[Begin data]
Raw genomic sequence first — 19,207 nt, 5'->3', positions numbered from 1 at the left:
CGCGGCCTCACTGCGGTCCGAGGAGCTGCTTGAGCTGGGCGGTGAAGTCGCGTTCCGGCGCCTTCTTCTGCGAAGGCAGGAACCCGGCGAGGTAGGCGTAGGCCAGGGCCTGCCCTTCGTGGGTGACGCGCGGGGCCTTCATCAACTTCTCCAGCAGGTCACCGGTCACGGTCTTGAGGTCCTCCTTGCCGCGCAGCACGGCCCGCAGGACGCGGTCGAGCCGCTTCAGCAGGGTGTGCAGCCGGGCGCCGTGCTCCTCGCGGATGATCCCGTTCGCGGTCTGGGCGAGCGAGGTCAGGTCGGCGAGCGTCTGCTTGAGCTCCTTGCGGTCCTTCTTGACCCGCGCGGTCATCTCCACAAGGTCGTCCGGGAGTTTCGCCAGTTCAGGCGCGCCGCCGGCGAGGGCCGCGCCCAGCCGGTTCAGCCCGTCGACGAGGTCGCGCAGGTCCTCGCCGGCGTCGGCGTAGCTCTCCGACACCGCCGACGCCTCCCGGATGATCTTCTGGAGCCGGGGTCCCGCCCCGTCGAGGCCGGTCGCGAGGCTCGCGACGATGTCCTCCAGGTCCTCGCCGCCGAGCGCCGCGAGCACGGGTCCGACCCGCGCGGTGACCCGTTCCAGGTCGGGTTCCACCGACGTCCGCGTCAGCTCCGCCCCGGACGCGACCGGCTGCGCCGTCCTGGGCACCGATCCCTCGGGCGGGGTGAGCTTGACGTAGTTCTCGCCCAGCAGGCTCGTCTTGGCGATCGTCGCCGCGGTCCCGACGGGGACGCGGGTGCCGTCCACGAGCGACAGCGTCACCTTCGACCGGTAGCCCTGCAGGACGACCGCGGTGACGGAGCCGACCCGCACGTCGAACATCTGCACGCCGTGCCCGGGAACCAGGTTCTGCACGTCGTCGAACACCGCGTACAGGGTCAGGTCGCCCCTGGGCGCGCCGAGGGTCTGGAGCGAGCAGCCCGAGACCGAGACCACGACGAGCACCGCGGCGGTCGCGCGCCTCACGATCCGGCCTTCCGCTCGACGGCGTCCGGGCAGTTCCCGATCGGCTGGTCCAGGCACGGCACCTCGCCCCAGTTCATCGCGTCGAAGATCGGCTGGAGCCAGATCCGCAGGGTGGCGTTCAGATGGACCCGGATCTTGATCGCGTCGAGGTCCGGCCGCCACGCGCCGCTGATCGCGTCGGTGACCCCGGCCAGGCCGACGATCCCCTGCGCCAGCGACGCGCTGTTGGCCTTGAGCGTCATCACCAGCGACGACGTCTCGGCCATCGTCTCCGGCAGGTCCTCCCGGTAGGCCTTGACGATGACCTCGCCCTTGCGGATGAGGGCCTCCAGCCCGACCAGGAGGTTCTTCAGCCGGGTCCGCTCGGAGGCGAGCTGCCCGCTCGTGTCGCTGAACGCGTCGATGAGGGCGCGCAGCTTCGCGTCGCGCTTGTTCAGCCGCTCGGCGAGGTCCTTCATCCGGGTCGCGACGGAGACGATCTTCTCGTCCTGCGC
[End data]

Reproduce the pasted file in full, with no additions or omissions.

Raw genomic sequence first — 19,207 nt, 5'->3', positions numbered from 1 at the left:
CGCGGCCTCACTGCGGTCCGAGGAGCTGCTTGAGCTGGGCGGTGAAGTCGCGTTCCGGCGCCTTCTTCTGCGAAGGCAGGAACCCGGCGAGGTAGGCGTAGGCCAGGGCCTGCCCTTCGTGGGTGACGCGCGGGGCCTTCATCAACTTCTCCAGCAGGTCACCGGTCACGGTCTTGAGGTCCTCCTTGCCGCGCAGCACGGCCCGCAGGACGCGGTCGAGCCGCTTCAGCAGGGTGTGCAGCCGGGCGCCGTGCTCCTCGCGGATGATCCCGTTCGCGGTCTGGGCGAGCGAGGTCAGGTCGGCGAGCGTCTGCTTGAGCTCCTTGCGGTCCTTCTTGACCCGCGCGGTCATCTCCACAAGGTCGTCCGGGAGTTTCGCCAGTTCAGGCGCGCCGCCGGCGAGGGCCGCGCCCAGCCGGTTCAGCCCGTCGACGAGGTCGCGCAGGTCCTCGCCGGCGTCGGCGTAGCTCTCCGACACCGCCGACGCCTCCCGGATGATCTTCTGGAGCCGGGGTCCCGCCCCGTCGAGGCCGGTCGCGAGGCTCGCGACGATGTCCTCCAGGTCCTCGCCGCCGAGCGCCGCGAGCACGGGTCCGACCCGCGCGGTGACCCGTTCCAGGTCGGGTTCCACCGACGTCCGCGTCAGCTCCGCCCCGGACGCGACCGGCTGCGCCGTCCTGGGCACCGATCCCTCGGGCGGGGTGAGCTTGACGTAGTTCTCGCCCAGCAGGCTCGTCTTGGCGATCGTCGCCGCGGTCCCGACGGGGACGCGGGTGCCGTCCACGAGCGACAGCGTCACCTTCGACCGGTAGCCCTGCAGGACGACCGCGGTGACGGAGCCGACCCGCACGTCGAACATCTGCACGCCGTGCCCGGGAACCAGGTTCTGCACGTCGTCGAACACCGCGTACAGGGTCAGGTCGCCCCTGGGCGCGCCGAGGGTCTGGAGCGAGCAGCCCGAGACCGAGACCACGACGAGCACCGCGGCGGTCGCGCGCCTCACGATCCGGCCTTCCGCTCGACGGCGTCCGGGCAGTTCCCGATCGGCTGGTCCAGGCACGGCACCTCGCCCCAGTTCATCGCGTCGAAGATCGGCTGGAGCCAGATCCGCAGGGTGGCGTTCAGATGGACCCGGATCTTGATCGCGTCGAGGTCCGGCCGCCACGCGCCGCTGATCGCGTCGGTGACCCCGGCCAGGCCGACGATCCCCTGCGCCAGCGACGCGCTGTTGGCCTTGAGCGTCATCACCAGCGACGACGTCTCGGCCATCGTCTCCGGCAGGTCCTCCCGGTAGGCCTTGACGATGACCTCGCCCTTGCGGATGAGGGCCTCCAGCCCGACCAGGAGGTTCTTCAGCCGGGTCCGCTCGGAGGCGAGCTGCCCGCTCGTGTCGCTGAACGCGTCGATGAGGGCGCGCAGCTTCGCGTCGCGCTTGTTCAGCCGCTCGGCGAGGTCCTTCATCCGGGTCGCGACGGAGACGATCTTCTCGTCCTGCGC